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The nation’s nursing schools are also facing a shortage of faculty members.
Kyle Mattice, president of health services for the Execu|Search Group, a healthcare staffing and recruitment company, said the nursing faculty shortage is the largest component in the clinical nurse shortage.
“There aren’t enough schools producing enough graduates,” he told Healthline. “There’s plenty of interest, but not enough seats.”
In 2014, 13,444 qualified applicants were turned away from master’s programs, and another 1,844 qualified applicants were turned away from doctoral programs primarily due to faculty shortages, according to the AACN.
According to the BLS, there will be a need for 34,200 more postsecondary nursing instructors and teachers by 2022. Of those, 24,000 will be new positions and 10,200 will be to replace current instructors.
“It feels like that shortage is right now,” said Marie Nolan, Ph.D., associate dean of academic affairs at Johns Hopkins University, one of the nation’s top nursing schools. “We’re like every business and are feeling it now that baby boomers are retiring.”
Nolan had to hire five new faculty members for the school’s nursing program and it took a year to do it. She was looking for a combination of people who were experts in their field or people just finishing their Ph.Ds.
“It’s a reality that our very seasoned faculty are retiring. We’re trying to overlap,” Nolan told Healthline. “It’s difficult to lose people with that kind of experience, but the new people coming in are amazing.”
But besides keeping staffing levels up, it’s also about changing curriculum to reflect the changing healthcare field and the different positions nurses will play in it.
This fall, Johns Hopkins added a Master’s Entry into Nursing program, which allows students who hold a bachelor’s degree in another field to enroll in the full-time, five-semester program. Upon completion, students can then take the National Council Licensure Examination (NCLEX) and become registered nurses.
Overall, the school keeps enrollment at 120 in its master’s entry program each spring and fall semester. Nolan says this is done to keep faculty accessible and keep quality above all else.
“We feel nurses need to be one of the most educated people on the team,” she said. “No one practices medicine alone anymore.”
At Winona State University in southern Minnesota, William McBreen, dean of the school’s nursing program, has seen 40 percent of the school’s nursing faculty retire since he took the position in 2008.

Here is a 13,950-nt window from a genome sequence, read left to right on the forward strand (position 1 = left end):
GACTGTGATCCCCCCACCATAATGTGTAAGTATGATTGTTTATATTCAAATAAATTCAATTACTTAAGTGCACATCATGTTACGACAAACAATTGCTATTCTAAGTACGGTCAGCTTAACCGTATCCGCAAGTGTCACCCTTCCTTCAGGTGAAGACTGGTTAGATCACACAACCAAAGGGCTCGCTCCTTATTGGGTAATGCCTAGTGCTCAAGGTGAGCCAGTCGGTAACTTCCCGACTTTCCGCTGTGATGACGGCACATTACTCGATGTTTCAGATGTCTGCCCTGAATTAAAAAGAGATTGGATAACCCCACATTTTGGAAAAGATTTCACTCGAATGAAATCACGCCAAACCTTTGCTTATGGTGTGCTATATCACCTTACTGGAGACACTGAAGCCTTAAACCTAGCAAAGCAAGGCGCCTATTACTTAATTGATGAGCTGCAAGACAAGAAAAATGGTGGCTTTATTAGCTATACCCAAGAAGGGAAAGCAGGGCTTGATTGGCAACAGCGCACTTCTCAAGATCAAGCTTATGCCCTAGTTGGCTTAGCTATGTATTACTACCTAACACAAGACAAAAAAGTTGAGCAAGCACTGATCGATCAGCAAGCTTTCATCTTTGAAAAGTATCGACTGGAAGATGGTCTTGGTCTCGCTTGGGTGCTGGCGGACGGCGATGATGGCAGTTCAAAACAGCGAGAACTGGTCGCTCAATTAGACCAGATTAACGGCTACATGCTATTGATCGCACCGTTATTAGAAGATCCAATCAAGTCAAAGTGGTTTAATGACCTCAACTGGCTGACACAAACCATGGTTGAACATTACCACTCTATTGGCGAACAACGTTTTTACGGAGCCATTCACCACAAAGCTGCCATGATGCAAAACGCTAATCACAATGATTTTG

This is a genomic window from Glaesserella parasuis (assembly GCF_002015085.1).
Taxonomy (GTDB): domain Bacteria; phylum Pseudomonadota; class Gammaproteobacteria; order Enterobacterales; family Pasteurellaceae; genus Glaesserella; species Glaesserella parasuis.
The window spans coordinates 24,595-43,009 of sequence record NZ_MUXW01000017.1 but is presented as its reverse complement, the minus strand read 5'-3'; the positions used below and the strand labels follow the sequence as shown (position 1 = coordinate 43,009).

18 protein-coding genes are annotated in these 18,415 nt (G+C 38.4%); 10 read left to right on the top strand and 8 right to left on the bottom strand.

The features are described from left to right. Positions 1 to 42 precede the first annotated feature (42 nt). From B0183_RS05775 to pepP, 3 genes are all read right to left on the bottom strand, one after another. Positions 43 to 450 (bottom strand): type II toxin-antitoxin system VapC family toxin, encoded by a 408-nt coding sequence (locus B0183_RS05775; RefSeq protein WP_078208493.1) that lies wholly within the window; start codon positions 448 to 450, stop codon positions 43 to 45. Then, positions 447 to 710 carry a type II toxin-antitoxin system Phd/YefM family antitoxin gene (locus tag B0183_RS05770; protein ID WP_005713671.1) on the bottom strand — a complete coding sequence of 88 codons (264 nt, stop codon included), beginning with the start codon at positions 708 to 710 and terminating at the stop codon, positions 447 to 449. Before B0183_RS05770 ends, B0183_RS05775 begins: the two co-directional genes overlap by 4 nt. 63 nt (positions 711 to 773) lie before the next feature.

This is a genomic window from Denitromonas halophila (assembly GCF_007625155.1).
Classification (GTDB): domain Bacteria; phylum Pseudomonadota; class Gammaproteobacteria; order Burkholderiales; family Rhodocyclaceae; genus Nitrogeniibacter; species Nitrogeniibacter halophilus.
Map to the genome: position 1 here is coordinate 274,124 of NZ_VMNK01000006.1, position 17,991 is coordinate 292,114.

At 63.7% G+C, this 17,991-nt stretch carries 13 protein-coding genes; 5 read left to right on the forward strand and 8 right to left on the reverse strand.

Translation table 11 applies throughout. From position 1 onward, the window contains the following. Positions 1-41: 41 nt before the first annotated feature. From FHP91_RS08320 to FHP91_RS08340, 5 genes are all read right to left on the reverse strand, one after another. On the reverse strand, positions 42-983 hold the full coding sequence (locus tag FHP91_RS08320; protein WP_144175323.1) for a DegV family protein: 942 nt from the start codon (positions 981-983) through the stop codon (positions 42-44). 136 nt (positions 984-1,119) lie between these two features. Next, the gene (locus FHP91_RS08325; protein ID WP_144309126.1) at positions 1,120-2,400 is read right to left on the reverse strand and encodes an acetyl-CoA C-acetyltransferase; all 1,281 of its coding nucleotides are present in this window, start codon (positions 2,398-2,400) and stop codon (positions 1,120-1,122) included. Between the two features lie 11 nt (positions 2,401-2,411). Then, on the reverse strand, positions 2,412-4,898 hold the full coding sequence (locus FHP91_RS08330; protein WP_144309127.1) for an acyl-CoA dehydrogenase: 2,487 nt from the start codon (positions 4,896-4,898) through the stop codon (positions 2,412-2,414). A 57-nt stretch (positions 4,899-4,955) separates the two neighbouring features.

Even more are expected as the average faculty member is in their 50s and the school has a steady undergraduate nursing program of 150 students.
Their students, however, are feeling the plus sides of the nursing shortage. Some are receiving a job offer a semester before graduation. Seven years ago, when hospitals were seeing fewer retirements in fear of the economic downfall, that wasn’t the case.
“Nurse jobs will always be there,” McBreen told Healthline, “but walking right into their dream jobs has kind of been the variable.”
Many students who are completing their undergraduate degree in hopes of becoming an RN will go on to be advanced practice nurses, including nurse practitioners, nurse anesthetists, and nurse midwives. Those careers also typically a pay a third more than an RN, whose median pay was $65,470 in 2012.
“There’s no question of the expansion and increased needs in those advanced practices,” McBreen said. “They represent quality in terms of service, but they can augment the care of a physician.”
While there are good places to recruit faculty from, such as the Mayo Clinic in nearby Rochester or Gundersen Lutheran Health System in LaCrosse, Wis., rural schools across the country are having a more difficult time.
“To meet the salary requirements of someone in the clinical setting can be a challenge for some,” McBreen said.
Peter McMenamin, a senior policy fellow with the American Nurses Association, said a major hurdle in staffing the vacancies is the big pay cuts that occur when qualified nurses move from clinical practice to a university setting.